Windshifts: Inflatable Combat - Sail Magazine

Windshifts: Inflatable Combat

After ten days of non-stop sailing from San Diego to Cabo San Lucas, Mexico, I deserved a night of deep sleep. So why was my crew awakening me at an hour that even a bishop would find ungodly?
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Sept_Windshifts

After ten days of non-stop sailing from San Diego to Cabo San Lucas, Mexico, I deserved a night of deep sleep. So why was my crew awakening me at an hour that even a bishop would find ungodly? And why was he repeating some phrase that made no sense to me? “Ling is gone…Ling is gone.”

Ling! Consciousness reclaimed me, and I remembered I had named my dinghy “Ling” in honor of a bawdy drinking song. Ling is gone? A cruising boat without a dinghy is like a soccer mom without a minivan. Sleep could wait.

Up in the cockpit we scanned the anchorage with Aventura’s spotlight, which fortunately had about enough candlepower to melt titanium. On the second sweep we spotted Ling enjoying a midnight swim about 60 yards off our port side. Our elation at finding the dinghy was subdued considerably when a school of big fish leapt from the water as though pursued by a large predator with bad intentions. At the exact same moment, we both thought, “shark.”

Terry, my excellent crewman and longtime friend, was a man of integrity. We both knew he had last tied the dinghy astern, and since it had now gone astray, he volunteered to swim for it. At the same time, I knew it was my duty as captain to recognize the fear in his eyes as he made this gallant gesture. I used the excuse of being the better swimmer to decline his offer.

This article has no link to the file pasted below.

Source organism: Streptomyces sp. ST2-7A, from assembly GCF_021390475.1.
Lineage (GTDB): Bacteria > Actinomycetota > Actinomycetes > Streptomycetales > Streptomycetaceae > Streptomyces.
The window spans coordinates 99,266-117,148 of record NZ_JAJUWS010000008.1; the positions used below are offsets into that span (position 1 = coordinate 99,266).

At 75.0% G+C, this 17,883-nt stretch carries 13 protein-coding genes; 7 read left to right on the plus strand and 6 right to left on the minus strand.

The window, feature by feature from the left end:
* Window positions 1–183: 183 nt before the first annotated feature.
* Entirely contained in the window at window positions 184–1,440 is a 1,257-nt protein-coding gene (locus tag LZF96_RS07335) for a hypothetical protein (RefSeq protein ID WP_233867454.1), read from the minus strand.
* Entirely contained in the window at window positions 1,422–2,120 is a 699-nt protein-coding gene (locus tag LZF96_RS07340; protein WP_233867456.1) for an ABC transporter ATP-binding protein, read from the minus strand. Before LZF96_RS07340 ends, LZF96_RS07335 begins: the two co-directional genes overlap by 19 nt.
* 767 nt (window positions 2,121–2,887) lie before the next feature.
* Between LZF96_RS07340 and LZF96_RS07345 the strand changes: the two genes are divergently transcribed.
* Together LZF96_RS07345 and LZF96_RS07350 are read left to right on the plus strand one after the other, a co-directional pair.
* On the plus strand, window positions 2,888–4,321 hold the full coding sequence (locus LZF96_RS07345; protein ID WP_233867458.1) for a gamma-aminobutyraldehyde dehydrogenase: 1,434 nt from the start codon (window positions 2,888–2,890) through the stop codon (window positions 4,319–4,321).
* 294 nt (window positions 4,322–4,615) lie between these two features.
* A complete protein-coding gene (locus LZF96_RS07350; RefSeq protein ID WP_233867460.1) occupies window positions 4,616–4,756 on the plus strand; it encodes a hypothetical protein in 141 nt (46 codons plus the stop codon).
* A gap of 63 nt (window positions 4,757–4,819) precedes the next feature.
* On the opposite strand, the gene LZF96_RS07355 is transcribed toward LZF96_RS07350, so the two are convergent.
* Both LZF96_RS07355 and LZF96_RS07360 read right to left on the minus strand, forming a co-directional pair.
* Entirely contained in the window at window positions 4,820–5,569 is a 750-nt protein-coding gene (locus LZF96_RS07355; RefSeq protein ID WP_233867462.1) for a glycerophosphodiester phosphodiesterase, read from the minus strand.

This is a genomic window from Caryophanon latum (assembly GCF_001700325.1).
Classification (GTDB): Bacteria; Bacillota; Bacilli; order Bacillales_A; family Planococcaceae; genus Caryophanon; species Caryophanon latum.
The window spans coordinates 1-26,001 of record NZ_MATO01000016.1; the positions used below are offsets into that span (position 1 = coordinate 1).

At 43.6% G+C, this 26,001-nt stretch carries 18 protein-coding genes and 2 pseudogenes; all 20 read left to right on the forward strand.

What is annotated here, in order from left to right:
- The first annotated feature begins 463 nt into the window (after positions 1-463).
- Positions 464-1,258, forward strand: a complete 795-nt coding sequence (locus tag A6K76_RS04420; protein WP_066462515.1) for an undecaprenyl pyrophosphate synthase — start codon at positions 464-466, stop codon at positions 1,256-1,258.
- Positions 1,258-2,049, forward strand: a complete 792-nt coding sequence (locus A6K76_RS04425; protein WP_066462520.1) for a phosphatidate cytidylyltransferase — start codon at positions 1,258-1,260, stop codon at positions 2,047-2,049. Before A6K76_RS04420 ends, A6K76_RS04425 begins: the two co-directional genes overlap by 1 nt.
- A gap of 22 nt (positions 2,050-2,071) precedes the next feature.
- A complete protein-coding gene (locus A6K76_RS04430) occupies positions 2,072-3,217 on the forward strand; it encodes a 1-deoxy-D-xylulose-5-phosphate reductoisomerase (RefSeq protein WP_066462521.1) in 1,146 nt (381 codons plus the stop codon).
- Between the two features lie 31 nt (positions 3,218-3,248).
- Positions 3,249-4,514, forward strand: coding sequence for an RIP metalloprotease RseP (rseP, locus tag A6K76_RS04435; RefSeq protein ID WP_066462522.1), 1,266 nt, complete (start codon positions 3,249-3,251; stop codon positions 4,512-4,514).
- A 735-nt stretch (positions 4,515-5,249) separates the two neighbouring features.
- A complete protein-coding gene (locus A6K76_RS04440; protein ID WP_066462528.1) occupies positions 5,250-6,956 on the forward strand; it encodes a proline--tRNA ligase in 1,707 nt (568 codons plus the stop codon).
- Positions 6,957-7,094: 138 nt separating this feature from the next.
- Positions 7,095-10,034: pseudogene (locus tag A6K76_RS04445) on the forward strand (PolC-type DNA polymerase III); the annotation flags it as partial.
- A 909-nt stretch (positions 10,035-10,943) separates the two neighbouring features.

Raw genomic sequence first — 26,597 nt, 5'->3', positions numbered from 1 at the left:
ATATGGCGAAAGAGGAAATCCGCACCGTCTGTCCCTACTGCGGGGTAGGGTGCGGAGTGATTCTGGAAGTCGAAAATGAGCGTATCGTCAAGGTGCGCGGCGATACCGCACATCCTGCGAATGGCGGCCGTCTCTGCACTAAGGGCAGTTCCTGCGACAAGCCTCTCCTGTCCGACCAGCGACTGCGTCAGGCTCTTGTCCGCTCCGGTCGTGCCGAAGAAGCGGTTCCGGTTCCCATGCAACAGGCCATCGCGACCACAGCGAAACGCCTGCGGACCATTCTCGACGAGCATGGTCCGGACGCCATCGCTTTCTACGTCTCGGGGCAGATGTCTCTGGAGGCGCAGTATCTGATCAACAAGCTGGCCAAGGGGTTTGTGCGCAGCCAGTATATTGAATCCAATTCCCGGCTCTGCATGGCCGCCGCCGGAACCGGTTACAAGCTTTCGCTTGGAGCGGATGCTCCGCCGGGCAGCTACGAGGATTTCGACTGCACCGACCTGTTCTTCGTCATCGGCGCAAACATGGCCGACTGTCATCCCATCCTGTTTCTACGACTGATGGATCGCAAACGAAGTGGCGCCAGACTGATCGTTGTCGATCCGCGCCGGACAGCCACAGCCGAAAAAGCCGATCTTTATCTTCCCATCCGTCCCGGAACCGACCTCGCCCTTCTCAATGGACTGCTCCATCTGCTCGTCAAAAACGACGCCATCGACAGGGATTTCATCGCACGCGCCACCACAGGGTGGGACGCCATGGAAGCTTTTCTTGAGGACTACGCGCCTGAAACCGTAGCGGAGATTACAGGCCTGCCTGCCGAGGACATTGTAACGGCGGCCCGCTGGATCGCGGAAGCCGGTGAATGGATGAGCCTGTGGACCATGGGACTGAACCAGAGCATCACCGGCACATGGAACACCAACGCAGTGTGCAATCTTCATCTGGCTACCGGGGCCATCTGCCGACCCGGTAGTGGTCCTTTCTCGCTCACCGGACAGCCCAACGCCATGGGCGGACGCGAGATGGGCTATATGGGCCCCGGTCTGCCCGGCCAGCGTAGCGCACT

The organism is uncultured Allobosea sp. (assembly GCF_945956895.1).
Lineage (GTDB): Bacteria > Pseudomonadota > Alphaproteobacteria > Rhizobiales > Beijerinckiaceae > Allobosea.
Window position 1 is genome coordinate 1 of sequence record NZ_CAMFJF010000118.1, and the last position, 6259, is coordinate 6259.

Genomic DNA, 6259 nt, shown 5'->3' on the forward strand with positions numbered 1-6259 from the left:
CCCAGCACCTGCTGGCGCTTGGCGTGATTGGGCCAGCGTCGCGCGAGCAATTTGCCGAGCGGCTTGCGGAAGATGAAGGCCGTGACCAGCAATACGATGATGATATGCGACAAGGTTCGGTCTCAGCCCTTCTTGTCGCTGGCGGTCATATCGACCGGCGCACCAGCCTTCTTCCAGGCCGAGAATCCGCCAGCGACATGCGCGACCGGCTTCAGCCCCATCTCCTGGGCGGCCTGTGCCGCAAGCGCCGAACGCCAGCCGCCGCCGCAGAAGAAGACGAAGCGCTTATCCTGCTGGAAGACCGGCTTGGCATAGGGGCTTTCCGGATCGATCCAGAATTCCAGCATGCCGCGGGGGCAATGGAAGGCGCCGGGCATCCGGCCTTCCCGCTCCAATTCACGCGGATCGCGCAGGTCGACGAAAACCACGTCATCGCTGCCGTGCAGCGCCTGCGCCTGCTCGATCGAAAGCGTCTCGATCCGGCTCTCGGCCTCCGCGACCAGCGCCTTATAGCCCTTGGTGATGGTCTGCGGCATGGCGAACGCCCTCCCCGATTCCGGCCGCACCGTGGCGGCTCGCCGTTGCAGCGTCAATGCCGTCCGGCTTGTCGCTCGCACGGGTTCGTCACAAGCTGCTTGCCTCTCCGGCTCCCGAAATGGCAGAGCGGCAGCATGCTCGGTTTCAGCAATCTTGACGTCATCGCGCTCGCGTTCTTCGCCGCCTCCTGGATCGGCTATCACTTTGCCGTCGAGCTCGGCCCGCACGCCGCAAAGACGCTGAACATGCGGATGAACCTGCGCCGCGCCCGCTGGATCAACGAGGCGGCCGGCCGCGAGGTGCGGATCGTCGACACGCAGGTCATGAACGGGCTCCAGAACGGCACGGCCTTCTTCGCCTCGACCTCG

I donned the heaviest, brightest orange life jacket aboard, while Terry attempted to reassure me by joking that sharks don’t like citrus. Our strategy was for him to shine the light only on the dinghy to both hide me and guide me. I would swim hard, but without excessive splashing. Otherwise, Señor Tiburon might mistake me for a giant, succulent Chernobyl-orange fish.

The swim seemed to go quickly, although fear may have warped my sense of time. When I reached the dinghy and clambered in, it was immediately obvious that returning Ling to her cleat would not be so simple. The bottom of the inflatable contained about two inches of sand beneath five inches of saltwater. Apparently Ling had been doing beachside cartwheels during her midnight jaunt. That would also explain the missing oar and the missing bailer.

I tried splashing water out of the dink with my hands, but then remembered that my raft was about the same size and color as a nice delicious sea lion, and I didn’t want to infatuate Mr. Shark. So I moved to the bow and began paddling with the one remaining oar. It was hard to decide what was more troublesome—the weight of all that water or the fact that it was sloshing around so enthusiastically. It was like sharing a waterbed with a Sumo wrestler. But the fear of drifting for days across to Puerta Vallarta inspired me sufficiently, and eventually I made it back to the mother ship.

Sept_Windshifts2

Terry was jubilant that his mistake had not resulted in the loss of Ling or limb, and to make it up to me he offered to do the dishes for weeks. I suggested instead that he retrieve the oar from the beach in the morning.

The next day, just as he was about to set out on his mission, I handed him a $5 bill. When he asked for an explanation, I reminded him that Mexico was full of “chiclet boys” who never missed an opportunity to exercise their entrepreneurial skills. 

Sure enough, he found the oar with a nine-year-old perched atop it demanding ransom. The five bucks did the trick, but just barely. As Terry put it, “The kid was a ferocious negotiator. He looked like a miniature Donald Trump on a bad hair day.” 

Back at the boat, Terry tied the dinghy carefully astern, double-checked the cleat, and let out a sigh of relief. Nothing like a close call to keep you humble at sea.

Illustrations by Jan Adkins

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